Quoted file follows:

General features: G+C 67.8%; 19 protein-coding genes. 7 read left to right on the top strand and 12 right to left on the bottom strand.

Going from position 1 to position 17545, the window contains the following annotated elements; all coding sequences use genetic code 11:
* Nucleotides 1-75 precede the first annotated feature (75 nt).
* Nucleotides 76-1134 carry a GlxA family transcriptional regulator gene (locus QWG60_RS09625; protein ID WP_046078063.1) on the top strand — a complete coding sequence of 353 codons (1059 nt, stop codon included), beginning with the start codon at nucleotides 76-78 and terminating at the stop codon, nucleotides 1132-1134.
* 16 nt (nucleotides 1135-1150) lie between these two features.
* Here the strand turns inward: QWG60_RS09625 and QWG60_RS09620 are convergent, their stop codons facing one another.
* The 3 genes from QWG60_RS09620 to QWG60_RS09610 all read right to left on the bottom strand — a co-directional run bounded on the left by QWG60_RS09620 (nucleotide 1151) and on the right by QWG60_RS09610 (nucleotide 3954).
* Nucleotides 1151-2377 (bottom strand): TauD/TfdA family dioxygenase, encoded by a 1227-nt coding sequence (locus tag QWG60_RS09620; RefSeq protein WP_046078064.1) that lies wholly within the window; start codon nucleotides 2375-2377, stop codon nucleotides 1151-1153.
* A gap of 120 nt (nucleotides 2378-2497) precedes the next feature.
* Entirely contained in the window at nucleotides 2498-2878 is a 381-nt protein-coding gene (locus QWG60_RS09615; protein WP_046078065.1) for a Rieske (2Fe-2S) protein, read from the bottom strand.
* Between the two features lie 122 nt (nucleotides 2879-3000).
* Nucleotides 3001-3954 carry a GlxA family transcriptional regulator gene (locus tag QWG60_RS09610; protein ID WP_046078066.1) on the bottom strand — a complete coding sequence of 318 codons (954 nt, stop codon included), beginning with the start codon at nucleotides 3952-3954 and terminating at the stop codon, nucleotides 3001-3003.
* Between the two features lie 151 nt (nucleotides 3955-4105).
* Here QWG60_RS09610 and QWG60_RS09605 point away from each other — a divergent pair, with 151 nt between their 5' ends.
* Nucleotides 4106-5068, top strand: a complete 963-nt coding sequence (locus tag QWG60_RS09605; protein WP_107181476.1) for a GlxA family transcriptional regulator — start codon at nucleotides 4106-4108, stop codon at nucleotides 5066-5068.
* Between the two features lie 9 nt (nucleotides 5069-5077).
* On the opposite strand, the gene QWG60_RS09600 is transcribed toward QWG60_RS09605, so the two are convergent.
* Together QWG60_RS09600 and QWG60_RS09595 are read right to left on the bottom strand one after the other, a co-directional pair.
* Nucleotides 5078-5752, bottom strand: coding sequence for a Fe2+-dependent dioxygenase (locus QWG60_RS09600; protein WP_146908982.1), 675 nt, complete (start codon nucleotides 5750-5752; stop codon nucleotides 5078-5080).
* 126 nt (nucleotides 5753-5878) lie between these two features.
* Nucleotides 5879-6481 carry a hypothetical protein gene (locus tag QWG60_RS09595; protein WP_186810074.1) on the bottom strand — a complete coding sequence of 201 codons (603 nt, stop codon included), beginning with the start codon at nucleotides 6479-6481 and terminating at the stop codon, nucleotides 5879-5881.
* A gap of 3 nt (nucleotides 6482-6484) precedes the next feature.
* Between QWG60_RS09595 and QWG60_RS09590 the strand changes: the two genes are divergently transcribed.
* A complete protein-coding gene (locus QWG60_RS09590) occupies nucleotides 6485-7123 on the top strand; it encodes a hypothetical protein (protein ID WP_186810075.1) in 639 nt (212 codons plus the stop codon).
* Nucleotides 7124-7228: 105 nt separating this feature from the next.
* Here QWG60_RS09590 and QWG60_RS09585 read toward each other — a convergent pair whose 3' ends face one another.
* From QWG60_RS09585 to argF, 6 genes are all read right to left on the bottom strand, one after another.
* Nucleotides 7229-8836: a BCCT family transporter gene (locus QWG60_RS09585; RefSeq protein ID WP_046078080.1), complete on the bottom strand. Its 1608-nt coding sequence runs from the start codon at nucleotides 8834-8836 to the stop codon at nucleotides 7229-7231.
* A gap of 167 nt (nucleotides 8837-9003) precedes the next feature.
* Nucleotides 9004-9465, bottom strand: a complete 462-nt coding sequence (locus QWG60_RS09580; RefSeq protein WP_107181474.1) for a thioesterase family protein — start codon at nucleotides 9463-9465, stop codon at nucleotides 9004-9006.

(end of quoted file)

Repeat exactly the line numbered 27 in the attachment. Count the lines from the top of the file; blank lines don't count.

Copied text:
* From QWG60_RS09585 to argF, 6 genes are all read right to left on the bottom strand, one after another.